Research in Leishmaniasis: Analysis and Applied Methodologies
After this unit, students should be able to:
1. To be able to apply the knowledge to select and carry out the main laboratory methodologies used for the diagnosis of leishmaniasis, including the ones for molecular species identification.
2. To have the ability to integrate knowledge and skilful with a reflection on the potential impact of climate and environmental changes on phlebotomine sand flies and on vector transmission of trypanosomatids, namely the genus
Weekly - Se a UC for oferecida como opcional, o horário será disponibilizado no 2º semestre
Total - 34
Attendance of 2/3 of classes is mandatory
• Schönian et al. (2003) PCR diagnosis and characterization of Leishmania in local and imported clinical samples. Diagn. Microbiol. Infect. Dis. 47, 349–358. • Van der Auwera G et al. (2016). Comparison of Leishmania typing results in 16 European clinical laboratories. Eurosurveillance, 21(49): pii=30418. • Fischer, D., Thomas, S. M., Beierkuhnlein C. (2010). Temperature derived potential for the establishment of phlebotomine sandflies and visceral leishmaniasis in Germany. Geospatial Health, 5, 5969. • Barrett MP (2018) The elimination of human African trypanosomiasis is in sight: Report from the third WHO stakeholders meeting on elimination of gambiense human African trypanosomiasis. PLoS Negl Trop Dis 12(12): e0006925. • Hau, J., and Schapiro, S. J. (2010). Handbook of laboratory animal science. Essential principles and practices. London: CRC Press.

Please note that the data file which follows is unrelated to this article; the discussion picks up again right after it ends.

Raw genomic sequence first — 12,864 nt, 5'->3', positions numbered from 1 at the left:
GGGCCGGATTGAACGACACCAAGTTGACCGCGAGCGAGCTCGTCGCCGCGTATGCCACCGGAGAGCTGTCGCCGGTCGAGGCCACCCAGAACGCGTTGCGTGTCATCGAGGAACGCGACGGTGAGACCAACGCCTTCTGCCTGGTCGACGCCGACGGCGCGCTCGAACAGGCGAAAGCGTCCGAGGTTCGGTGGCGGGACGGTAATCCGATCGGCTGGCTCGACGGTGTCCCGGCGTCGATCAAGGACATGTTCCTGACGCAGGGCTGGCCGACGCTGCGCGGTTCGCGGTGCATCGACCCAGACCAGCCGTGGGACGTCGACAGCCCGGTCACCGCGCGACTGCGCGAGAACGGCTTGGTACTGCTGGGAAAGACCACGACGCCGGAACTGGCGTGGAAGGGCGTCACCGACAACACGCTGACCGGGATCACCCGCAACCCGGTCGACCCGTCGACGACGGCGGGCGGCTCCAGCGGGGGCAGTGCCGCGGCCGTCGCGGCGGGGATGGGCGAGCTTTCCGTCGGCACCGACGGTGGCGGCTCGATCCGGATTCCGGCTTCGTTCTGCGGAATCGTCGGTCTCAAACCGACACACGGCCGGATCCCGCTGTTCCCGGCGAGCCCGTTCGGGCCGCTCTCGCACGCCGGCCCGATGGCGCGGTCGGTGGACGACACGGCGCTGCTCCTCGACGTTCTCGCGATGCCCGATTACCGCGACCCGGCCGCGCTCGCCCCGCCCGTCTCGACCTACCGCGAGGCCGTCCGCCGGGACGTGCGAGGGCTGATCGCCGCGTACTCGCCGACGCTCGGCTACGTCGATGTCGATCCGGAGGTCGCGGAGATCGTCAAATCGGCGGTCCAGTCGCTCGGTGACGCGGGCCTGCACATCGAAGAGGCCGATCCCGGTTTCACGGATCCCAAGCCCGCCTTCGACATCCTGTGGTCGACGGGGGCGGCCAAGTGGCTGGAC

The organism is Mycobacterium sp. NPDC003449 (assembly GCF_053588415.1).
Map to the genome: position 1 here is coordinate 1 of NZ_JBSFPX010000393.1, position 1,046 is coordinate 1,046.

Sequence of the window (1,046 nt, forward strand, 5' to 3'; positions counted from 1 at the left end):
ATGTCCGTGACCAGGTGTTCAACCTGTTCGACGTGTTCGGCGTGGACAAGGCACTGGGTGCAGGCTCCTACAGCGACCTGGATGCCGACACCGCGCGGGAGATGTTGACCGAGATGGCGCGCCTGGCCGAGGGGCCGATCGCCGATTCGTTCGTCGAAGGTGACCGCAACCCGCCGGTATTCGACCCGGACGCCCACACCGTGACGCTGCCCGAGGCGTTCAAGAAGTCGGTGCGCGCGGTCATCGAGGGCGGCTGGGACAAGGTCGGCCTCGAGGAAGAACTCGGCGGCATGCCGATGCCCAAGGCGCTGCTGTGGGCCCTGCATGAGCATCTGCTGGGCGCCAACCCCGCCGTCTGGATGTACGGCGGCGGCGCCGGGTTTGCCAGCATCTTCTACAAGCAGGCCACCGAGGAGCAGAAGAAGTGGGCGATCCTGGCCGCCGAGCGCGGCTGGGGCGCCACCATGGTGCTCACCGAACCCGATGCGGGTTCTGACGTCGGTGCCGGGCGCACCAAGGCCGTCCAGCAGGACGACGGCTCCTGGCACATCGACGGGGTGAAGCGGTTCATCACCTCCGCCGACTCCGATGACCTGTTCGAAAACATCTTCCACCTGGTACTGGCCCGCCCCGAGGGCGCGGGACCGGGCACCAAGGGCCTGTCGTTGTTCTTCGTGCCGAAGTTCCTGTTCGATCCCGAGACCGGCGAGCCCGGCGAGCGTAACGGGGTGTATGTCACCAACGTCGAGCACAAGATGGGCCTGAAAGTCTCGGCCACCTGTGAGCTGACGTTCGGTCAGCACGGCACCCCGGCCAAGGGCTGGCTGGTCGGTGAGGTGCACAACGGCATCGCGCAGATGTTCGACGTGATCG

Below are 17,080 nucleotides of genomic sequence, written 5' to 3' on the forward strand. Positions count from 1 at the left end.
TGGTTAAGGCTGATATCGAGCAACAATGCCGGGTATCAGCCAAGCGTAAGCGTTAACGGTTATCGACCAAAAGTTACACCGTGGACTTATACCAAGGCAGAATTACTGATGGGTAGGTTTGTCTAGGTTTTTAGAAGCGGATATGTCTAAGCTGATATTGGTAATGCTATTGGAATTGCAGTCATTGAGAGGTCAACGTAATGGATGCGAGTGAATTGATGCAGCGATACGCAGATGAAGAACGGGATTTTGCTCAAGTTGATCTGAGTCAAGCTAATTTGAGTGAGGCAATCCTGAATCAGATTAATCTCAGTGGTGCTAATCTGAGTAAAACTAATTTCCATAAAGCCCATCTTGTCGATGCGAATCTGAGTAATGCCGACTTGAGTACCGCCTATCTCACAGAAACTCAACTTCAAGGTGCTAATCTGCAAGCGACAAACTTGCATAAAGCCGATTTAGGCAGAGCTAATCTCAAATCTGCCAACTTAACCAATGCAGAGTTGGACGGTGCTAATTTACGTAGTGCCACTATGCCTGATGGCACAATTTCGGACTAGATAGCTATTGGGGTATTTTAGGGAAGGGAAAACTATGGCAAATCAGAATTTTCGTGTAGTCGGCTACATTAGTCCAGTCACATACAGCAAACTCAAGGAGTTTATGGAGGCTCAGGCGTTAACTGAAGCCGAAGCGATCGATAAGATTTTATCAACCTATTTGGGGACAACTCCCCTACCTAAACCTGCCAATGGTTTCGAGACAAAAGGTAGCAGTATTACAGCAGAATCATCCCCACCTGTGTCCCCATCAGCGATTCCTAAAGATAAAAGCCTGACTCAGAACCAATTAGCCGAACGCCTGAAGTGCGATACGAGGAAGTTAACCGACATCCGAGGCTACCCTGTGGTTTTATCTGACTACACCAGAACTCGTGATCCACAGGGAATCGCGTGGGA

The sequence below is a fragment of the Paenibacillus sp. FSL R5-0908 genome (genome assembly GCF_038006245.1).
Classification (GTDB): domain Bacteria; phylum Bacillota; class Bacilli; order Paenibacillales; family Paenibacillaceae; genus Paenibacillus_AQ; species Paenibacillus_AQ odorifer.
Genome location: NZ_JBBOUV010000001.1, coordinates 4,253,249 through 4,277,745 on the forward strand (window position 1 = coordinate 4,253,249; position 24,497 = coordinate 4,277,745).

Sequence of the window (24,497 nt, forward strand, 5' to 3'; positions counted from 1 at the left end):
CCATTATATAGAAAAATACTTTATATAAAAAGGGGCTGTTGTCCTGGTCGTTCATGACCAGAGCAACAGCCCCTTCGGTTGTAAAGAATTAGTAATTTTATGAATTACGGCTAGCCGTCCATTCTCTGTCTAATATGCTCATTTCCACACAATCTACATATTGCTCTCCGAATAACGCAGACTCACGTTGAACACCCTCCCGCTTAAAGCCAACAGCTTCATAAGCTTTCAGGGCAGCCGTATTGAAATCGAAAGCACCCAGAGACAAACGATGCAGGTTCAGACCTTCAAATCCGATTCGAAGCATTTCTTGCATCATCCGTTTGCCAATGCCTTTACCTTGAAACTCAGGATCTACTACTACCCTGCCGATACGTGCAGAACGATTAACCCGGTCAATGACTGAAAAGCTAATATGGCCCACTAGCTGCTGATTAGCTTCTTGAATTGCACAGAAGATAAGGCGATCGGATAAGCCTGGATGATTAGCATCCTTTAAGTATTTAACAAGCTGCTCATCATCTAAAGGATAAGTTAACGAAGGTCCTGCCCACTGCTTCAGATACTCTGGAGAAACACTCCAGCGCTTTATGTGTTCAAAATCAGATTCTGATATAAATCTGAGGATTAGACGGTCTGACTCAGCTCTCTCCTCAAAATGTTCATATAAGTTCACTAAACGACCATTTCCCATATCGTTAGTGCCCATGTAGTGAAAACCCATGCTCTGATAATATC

The methodology used in classes is essentially expository, based on the use of PowerPoint slide presentations and posters. Most teaching hours are practical or theoretical-practical with the execution of techniques, problem solving, analysis and discussion. In practical sessions theoretical knowledge will be applied. Students in groups of 2-3 each will draw and will prepare a PowerPoint slide presentation regarding a proposal for a research project on the themes addressed in UC, followed by discussion of the subject, objectives, material and methods and waiting results.
The final evaluation of the UC is composed of: active participation in practical classes (20%) and evaluation given to the research project (80%). To obtain approval in the UC, attendance in at least 2/3 of the classes is mandatory, and a final average ≥ 10.
I. Climate change on vector-borne transmission of
Programs where the course is taught: